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Hott, J.R. (1978). Principles in Sex Therapy. Am. J. Psychoanal., 38(1):41-48.
(1978). American Journal of Psychoanalysis, 38(1):41-48
Principles in Sex Therapy
Jacqueline Rose Hott, Ph.D., R.N
Sex therapy is a taskcentered form of crisisintervention whose purpose is to remove specific obstacles to sexual functioning. Based on a psychodynamic framework, it is an integrated, synergistic combination of prescribed, systematically structured sexual tasks and experiences with psychotherapeutic intervention aimed primarily at bringing about symptomatic relief of a sexual dysfunction. It includes counseling about sexual techniques, dispelling myths, and educating about the psychological and physiological aspects of sexual functioning. The focus is on the here and now of the couple's sexual interaction. Suggestions are made for specific sexual activity and then these suggestions are followed by the couple in the privacy of their own home. The sex therapy is considered completed when the couple's sexual difficulty is relieved.
Sex therapy is individualized and flexible. There is no standardized treatment routine that is applied mechanically to all sexual problems. The strategy of sex therapy, Kaplan explains, is to modify the couple's sexual transaction so as to eliminate fear, guilt, and anxiety and to maximize excitement and gratification.2 The technique combines a number of different theoretical approaches. It includes medical-physiological research, intrapsychic-dynamic psychology, interpersonal-dyadic psychology, and behaviorlearning theory.1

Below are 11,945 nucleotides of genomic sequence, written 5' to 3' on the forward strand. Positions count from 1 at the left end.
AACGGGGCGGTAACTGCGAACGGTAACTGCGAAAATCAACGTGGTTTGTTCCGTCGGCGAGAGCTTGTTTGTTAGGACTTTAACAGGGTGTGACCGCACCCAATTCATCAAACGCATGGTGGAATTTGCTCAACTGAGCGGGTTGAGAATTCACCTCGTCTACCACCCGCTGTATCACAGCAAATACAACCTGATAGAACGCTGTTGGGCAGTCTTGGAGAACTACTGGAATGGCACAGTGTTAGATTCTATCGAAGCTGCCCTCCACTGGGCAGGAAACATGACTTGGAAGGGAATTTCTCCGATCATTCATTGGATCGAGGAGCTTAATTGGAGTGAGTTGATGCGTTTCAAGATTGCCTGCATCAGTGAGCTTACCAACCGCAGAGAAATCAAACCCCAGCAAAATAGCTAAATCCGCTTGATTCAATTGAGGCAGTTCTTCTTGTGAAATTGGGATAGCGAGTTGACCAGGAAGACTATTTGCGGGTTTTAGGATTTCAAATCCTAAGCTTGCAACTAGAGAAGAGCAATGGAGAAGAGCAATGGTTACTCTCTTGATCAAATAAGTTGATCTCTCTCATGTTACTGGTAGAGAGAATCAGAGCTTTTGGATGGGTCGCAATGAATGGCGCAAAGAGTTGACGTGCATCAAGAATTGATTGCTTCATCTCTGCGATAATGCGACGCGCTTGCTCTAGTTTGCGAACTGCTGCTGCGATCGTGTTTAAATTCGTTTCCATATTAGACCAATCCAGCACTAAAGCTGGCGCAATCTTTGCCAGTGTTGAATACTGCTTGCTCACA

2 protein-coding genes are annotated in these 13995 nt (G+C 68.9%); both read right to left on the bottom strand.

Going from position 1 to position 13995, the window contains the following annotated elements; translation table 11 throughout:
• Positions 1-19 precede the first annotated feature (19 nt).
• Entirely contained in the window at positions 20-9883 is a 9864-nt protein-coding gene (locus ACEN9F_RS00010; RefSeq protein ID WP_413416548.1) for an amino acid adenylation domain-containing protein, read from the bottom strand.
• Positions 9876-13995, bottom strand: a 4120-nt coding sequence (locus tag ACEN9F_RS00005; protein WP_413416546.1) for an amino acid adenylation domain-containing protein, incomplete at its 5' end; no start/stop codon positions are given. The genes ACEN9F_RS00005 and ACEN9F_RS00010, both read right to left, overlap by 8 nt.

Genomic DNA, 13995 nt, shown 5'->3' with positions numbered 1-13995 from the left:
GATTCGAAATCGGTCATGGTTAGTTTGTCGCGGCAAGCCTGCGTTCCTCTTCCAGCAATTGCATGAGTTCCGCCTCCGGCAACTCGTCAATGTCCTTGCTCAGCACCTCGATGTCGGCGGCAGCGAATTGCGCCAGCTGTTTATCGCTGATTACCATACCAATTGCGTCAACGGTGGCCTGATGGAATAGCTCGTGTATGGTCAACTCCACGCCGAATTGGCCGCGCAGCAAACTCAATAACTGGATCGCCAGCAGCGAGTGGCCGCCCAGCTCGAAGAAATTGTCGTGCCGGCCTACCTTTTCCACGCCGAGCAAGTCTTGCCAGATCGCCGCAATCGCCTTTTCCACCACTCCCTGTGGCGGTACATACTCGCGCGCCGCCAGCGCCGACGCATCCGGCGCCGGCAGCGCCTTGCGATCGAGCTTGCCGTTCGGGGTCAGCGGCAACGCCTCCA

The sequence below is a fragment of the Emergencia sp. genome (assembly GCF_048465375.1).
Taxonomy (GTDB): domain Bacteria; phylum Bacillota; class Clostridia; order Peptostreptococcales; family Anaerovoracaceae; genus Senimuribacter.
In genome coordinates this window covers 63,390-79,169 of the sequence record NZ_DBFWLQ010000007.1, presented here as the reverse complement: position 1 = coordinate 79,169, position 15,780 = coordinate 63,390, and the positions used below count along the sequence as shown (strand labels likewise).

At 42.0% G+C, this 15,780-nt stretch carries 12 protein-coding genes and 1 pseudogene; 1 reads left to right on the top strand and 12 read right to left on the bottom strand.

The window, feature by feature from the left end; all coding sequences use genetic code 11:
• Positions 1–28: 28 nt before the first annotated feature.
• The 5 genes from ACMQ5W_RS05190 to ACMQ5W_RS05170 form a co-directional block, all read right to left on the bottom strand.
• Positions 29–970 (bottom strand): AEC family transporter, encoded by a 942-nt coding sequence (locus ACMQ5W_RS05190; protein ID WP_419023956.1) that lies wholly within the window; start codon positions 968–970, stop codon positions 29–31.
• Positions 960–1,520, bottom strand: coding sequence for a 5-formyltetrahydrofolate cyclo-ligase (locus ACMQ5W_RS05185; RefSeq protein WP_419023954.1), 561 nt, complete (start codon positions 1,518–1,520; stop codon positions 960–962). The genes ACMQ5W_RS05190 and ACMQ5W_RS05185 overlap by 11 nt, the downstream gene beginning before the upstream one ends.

Sex therapy uses a structured, step-by-step educational experience in functional sexual behavior where the patient is the couple and not the dysfunctional individual. Both members of the couple are treated as equal partners in the problem, even if only one of them is suffering from an explicit dysfunction.4 The treatment methods are designed to modify their immediate obstacles to sexual functioning.
Masters and Johnson called for an intensive two-week daily treatment regimen conducted at their center in St. Louis, necessitating separation from family, job, and community. In other programs, such as the highly regarded ones at New York Medical College and Long Island Jewish Medical Center, these fourteen to fifteen treatment sessions, for the purposes of practicality and economics, as well as therapeutic reasons, have been spread out over about four months in a once-a-week program. A contract for a fixed number of sessions is usually agreed upon before therapy begins.
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